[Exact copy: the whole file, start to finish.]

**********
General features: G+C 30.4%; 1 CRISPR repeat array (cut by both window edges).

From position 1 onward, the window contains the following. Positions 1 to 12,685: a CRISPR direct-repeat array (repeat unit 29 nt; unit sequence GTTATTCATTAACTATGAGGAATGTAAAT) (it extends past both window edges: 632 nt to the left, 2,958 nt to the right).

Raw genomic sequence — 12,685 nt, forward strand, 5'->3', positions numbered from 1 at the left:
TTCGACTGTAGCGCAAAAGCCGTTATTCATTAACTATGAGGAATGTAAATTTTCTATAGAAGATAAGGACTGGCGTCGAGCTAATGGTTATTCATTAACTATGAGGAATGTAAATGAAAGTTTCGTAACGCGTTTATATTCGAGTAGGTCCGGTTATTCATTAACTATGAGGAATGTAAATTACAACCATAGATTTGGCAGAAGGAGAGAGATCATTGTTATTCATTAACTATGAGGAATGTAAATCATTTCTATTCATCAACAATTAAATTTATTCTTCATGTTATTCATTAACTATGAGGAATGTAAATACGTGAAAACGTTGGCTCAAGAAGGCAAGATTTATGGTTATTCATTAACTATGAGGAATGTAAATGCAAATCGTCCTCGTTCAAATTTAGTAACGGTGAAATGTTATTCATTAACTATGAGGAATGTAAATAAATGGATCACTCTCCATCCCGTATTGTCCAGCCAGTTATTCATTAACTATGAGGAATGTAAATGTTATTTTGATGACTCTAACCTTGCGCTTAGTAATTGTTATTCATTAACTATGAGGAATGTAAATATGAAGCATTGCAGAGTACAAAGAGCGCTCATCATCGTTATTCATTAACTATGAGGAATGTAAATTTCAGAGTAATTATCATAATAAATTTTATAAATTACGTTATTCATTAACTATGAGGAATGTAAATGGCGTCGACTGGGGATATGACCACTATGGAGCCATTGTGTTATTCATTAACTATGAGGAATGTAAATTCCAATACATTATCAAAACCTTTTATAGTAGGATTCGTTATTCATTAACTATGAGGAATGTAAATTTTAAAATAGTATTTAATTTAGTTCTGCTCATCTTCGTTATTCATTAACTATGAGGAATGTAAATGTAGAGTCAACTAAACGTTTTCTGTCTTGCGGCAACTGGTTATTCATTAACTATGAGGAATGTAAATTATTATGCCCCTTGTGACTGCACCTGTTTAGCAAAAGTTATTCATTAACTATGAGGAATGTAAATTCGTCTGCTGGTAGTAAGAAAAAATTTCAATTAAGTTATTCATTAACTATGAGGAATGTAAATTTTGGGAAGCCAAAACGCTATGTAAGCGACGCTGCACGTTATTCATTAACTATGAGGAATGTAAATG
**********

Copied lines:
General features: G+C 30.4%; 1 CRISPR repeat array (cut by both window edges).

From position 1 onward, the window contains the following. Positions 1 to 12,685: a CRISPR direct-repeat array (repeat unit 29 nt; unit sequence GTTATTCATTAACTATGAGGAATGTAAAT) (it extends past both window edges: 632 nt to the left, 2,958 nt to the right).

Raw genomic sequence — 12,685 nt, forward strand, 5'->3', positions numbered from 1 at the left:
TTCGACTGTAGCGCAAAAGCCGTTATTCATTAACTATGAGGAATGTAAATTTTCTATAGAAGATAAGGACTGGCGTCGAGCTAATGGTTATTCATTAACTATGAGGAATGTAAATGAAAGTTTCGTAACGCGTTTATATTCGAGTAGGTCCGGTTATTCATTAACTATGAGGAATGTAAATTACAACCATAGATTTGGCAGAAGGAGAGAGATCATTGTTATTCATTAACTATGAGGAATGTAAATCATTTCTATTCATCAACAATTAAATTTATTCTTCATGTTATTCATTAACTATGAGGAATGTAAATACGTGAAAACGTTGGCTCAAGAAGGCAAGATTTATGGTTATTCATTAACTATGAGGAATGTAAATGCAAATCGTCCTCGTTCAAATTTAGTAACGGTGAAATGTTATTCATTAACTATGAGGAATGTAAATAAATGGATCACTCTCCATCCCGTATTGTCCAGCCAGTTATTCATTAACTATGAGGAATGTAAATGTTATTTTGATGACTCTAACCTTGCGCTTAGTAATTGTTATTCATTAACTATGAGGAATGTAAATATGAAGCATTGCAGAGTACAAAGAGCGCTCATCATCGTTATTCATTAACTATGAGGAATGTAAATTTCAGAGTAATTATCATAATAAATTTTATAAATTACGTTATTCATTAACTATGAGGAATGTAAATGGCGTCGACTGGGGATATGACCACTATGGAGCCATTGTGTTATTCATTAACTATGAGGAATGTAAATTCCAATACATTATCAAAACCTTTTATAGTAGGATTCGTTATTCATTAACTATGAGGAATGTAAATTTTAAAATAGTATTTAATTTAGTTCTGCTCATCTTCGTTATTCATTAACTATGAGGAATGTAAATGTAGAGTCAACTAAACGTTTTCTGTCTTGCGGCAACTGGTTATTCATTAACTATGAGGAATGTAAATTATTATGCCCCTTGTGACTGCACCTGTTTAGCAAAAGTTATTCATTAACTATGAGGAATGTAAATTCGTCTGCTGGTAGTAAGAAAAAATTTCAATTAAGTTATTCATTAACTATGAGGAATGTAAATTTTGGGAAGCCAAAACGCTATGTAAGCGACGCTGCACGTTATTCATTAACTATGAGGAATGTAAATG